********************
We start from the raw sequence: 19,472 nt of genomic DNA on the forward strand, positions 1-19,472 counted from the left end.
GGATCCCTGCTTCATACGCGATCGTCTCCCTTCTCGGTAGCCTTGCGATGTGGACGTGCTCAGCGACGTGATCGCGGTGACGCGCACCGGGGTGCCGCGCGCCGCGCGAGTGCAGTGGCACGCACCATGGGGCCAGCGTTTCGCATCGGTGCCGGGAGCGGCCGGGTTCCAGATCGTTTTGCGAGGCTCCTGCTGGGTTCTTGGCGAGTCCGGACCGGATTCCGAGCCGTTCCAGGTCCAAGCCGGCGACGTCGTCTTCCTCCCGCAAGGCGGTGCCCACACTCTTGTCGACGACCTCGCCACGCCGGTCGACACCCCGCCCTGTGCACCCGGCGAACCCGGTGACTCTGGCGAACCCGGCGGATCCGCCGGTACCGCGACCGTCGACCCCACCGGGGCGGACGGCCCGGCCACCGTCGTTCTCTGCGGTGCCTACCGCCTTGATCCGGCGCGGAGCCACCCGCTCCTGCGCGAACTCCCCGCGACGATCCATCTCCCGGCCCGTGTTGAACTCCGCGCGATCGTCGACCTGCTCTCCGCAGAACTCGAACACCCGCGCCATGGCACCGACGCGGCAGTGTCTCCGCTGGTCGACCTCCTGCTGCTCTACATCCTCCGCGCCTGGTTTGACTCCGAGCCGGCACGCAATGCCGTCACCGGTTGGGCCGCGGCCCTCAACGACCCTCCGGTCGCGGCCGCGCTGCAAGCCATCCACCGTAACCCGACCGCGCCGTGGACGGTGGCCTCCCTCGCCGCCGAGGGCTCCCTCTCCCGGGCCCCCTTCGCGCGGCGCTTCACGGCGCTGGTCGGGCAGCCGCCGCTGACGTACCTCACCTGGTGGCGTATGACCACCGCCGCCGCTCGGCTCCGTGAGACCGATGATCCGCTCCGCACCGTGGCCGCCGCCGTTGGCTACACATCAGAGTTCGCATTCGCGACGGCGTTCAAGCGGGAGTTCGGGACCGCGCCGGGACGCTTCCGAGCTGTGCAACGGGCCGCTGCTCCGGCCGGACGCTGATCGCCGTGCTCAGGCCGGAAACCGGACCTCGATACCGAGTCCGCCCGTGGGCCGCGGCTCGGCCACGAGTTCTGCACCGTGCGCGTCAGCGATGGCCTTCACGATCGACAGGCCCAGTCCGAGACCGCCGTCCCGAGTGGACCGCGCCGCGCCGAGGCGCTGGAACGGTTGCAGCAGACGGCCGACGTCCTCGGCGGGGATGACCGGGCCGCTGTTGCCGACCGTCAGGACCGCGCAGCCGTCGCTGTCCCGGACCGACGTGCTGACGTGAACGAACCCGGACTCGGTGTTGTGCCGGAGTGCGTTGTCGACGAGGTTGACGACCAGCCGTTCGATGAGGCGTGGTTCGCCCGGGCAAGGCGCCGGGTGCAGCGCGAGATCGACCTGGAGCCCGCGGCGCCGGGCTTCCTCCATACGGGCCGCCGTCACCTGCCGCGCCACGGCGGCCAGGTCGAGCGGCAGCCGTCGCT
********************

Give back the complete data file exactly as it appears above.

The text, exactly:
We start from the raw sequence: 19,472 nt of genomic DNA on the forward strand, positions 1-19,472 counted from the left end.
GGATCCCTGCTTCATACGCGATCGTCTCCCTTCTCGGTAGCCTTGCGATGTGGACGTGCTCAGCGACGTGATCGCGGTGACGCGCACCGGGGTGCCGCGCGCCGCGCGAGTGCAGTGGCACGCACCATGGGGCCAGCGTTTCGCATCGGTGCCGGGAGCGGCCGGGTTCCAGATCGTTTTGCGAGGCTCCTGCTGGGTTCTTGGCGAGTCCGGACCGGATTCCGAGCCGTTCCAGGTCCAAGCCGGCGACGTCGTCTTCCTCCCGCAAGGCGGTGCCCACACTCTTGTCGACGACCTCGCCACGCCGGTCGACACCCCGCCCTGTGCACCCGGCGAACCCGGTGACTCTGGCGAACCCGGCGGATCCGCCGGTACCGCGACCGTCGACCCCACCGGGGCGGACGGCCCGGCCACCGTCGTTCTCTGCGGTGCCTACCGCCTTGATCCGGCGCGGAGCCACCCGCTCCTGCGCGAACTCCCCGCGACGATCCATCTCCCGGCCCGTGTTGAACTCCGCGCGATCGTCGACCTGCTCTCCGCAGAACTCGAACACCCGCGCCATGGCACCGACGCGGCAGTGTCTCCGCTGGTCGACCTCCTGCTGCTCTACATCCTCCGCGCCTGGTTTGACTCCGAGCCGGCACGCAATGCCGTCACCGGTTGGGCCGCGGCCCTCAACGACCCTCCGGTCGCGGCCGCGCTGCAAGCCATCCACCGTAACCCGACCGCGCCGTGGACGGTGGCCTCCCTCGCCGCCGAGGGCTCCCTCTCCCGGGCCCCCTTCGCGCGGCGCTTCACGGCGCTGGTCGGGCAGCCGCCGCTGACGTACCTCACCTGGTGGCGTATGACCACCGCCGCCGCTCGGCTCCGTGAGACCGATGATCCGCTCCGCACCGTGGCCGCCGCCGTTGGCTACACATCAGAGTTCGCATTCGCGACGGCGTTCAAGCGGGAGTTCGGGACCGCGCCGGGACGCTTCCGAGCTGTGCAACGGGCCGCTGCTCCGGCCGGACGCTGATCGCCGTGCTCAGGCCGGAAACCGGACCTCGATACCGAGTCCGCCCGTGGGCCGCGGCTCGGCCACGAGTTCTGCACCGTGCGCGTCAGCGATGGCCTTCACGATCGACAGGCCCAGTCCGAGACCGCCGTCCCGAGTGGACCGCGCCGCGCCGAGGCGCTGGAACGGTTGCAGCAGACGGCCGACGTCCTCGGCGGGGATGACCGGGCCGCTGTTGCCGACCGTCAGGACCGCGCAGCCGTCGCTGTCCCGGACCGACGTGCTGACGTGAACGAACCCGGACTCGGTGTTGTGCCGGAGTGCGTTGTCGACGAGGTTGACGACCAGCCGTTCGATGAGGCGTGGTTCGCCCGGGCAAGGCGCCGGGTGCAGCGCGAGATCGACCTGGAGCCCGCGGCGCCGGGCTTCCTCCATACGGGCCGCCGTCACCTGCCGCGCCACGGCGGCCAGGTCGAGCGGCAGCCGTCGCT